In a recently published population-based, retrospective analysis in the American Journal of Nutrition, researchers explored if there was a possible link between the reported disease outcome of those with SARS-COV-2 and selenium levels in China.
Selenium is a trace mineral that is a nutritionally-essential component of dozens of selenoproteins in humans that play crucial roles in thyroid function, reproduction, DNA synthesis, regulating reactive oxygen species and redox status, and, more relevantly, in responding to infections, thus supporting immune health and inflammation. According to NHANES, selenium deficiency in the US and Canada is rare and most Americans consume adequate amounts, but that’s not the case in other parts of the world.
According to the article, “there is a belt of selenium deficiency running from northeast to southwest in the country...China has populations that have both the lowest and the highest selenium status in the world,” which is what led researchers to investigate possible associations between selenium status and recovery or death rates of confirmed SARS-COV-2 cases in the country. Previous studies published in the 1990s discovered that selenium deficiencies increased the pathogenicity and virulence of RNA viruses, including influenza, human immunodeficiency virus 1 (HIV-1), Keshan disease, and poliovirus. In populations with HIV-1, selenium status was inversely correlated with the progression of the virus to AIDS and mortality rates; selenium increases endogenous antioxidant levels which helps inhibit HIV-1 replication. Selenium supplementation was also found to be protective against H1N1 infections in a mouse model where 75% of mice fed a high selenium diet survived compared to 25% fed a low selenium diet partially due to the increase of antiviral cytokines. Antiviral cytokines, including TNF-𝛂 and IFN-𝛄, help improve resistance to infection, suggesting a higher intake of selenium may be beneficial to fight active infections. Due to this trace mineral’s influence on inflammation and immunoregulation, the researcher’s hypothesis seems highly plausible.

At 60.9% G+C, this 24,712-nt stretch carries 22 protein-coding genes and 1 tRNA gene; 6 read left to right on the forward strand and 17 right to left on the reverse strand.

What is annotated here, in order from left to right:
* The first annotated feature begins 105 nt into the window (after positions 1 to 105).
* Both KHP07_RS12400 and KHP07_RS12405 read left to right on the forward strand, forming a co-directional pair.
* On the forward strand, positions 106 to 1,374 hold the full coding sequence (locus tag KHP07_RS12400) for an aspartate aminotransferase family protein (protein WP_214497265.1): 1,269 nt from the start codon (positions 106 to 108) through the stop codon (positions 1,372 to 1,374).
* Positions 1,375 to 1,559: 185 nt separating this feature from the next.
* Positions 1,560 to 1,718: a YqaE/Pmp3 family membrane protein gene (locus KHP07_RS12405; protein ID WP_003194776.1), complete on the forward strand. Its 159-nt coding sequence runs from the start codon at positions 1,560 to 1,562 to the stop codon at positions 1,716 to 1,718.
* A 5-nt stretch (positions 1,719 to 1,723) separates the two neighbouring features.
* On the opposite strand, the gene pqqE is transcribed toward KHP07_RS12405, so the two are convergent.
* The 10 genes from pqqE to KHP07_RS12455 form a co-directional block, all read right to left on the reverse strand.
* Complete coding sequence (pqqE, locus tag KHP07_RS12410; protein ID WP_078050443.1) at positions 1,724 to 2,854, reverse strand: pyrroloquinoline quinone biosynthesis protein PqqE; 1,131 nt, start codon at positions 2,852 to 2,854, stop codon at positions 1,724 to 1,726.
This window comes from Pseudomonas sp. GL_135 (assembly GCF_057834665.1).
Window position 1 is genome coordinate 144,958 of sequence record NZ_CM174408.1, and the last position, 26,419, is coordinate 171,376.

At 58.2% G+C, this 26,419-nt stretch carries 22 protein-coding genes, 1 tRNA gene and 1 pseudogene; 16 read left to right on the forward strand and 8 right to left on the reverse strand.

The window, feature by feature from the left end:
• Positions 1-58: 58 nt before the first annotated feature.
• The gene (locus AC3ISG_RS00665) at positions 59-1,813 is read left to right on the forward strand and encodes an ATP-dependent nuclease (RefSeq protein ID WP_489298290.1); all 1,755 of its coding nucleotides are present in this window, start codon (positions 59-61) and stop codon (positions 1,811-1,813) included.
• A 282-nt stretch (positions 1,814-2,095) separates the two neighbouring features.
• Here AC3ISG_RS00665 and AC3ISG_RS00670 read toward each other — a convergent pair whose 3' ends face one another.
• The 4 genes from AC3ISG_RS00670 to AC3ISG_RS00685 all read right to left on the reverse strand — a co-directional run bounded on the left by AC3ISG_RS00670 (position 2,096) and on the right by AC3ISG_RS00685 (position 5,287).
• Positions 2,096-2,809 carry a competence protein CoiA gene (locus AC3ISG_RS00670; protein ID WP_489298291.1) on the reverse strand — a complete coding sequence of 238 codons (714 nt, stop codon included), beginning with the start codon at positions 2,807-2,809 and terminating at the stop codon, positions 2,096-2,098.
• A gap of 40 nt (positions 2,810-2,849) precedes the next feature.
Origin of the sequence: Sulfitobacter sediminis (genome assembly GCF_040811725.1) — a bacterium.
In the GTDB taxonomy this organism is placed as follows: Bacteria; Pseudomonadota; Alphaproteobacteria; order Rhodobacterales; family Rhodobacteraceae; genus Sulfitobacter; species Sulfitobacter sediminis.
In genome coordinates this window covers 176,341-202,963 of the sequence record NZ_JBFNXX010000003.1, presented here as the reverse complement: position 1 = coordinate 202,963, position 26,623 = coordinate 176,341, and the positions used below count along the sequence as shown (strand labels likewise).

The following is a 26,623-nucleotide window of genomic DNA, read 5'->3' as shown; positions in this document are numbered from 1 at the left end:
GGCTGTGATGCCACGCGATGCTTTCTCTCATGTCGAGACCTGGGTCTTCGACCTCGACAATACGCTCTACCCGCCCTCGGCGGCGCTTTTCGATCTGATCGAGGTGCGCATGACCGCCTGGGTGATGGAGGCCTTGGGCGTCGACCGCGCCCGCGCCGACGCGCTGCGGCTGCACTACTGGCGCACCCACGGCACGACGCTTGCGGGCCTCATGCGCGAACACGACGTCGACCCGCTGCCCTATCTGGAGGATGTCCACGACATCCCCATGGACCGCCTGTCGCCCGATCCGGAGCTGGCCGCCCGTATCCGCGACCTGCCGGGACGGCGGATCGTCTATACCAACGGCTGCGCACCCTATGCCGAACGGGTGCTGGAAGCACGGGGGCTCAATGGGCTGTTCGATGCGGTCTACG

Selenium’s antiviral properties shown in previous studies were consistent with researchers’ results: there was a significant link between the reported recovery rates (which were defined as significantly improved respiratory symptoms, reduced lung inflammation, and negative respiratory pathogen nucleic acid testing) for SARS-COV-2 and patients’ selenium status. After analyzing the data from Chinese provinces and municipalities with over 200 cases of SARS-COV-2 and cities with more than 40 cases, and the hair selenium levels of those populations, researchers discovered that regions with lower selenium levels were less likely to recover from the virus, such as in the Heilongjiang Province (among the lowest selenium intake in the world) which had a death rate five times higher than the average death rate of all the other provinces outside Hubei. On the other hand, the percentage of recovered patients in Enshi city, which has the highest selenium intake in the country, was nearly three times higher than all other cities in that province.
The richest dietary sources of selenium are Brazil nuts, organ meats, certain types of seafood, and muscle meats. The amount of selenium in the food chain varies depending on the geographical region and levels present in the soil. According to research, supplemental selenium (often found in multivitamin/multimineral supplements) – in its more bioavailable forms (e.g., selenomethionine and selenium glycinate) – may be necessary for immunocompromised individuals, including those living with HIV, those who do not eat a balanced diet rich in animal proteins, such as vegans and vegetarians, and those living in selenium-deficient regions. Although this correlation is compelling, more evidence is needed. Regardless, especially in light of the current health crisis, it is vitally important to consume a micronutrient-rich diet to support robust immune health and healthy inflammatory responses to combat potential infectious pathogens.
By Caitlin H. Higgins, MS, CNS, LDN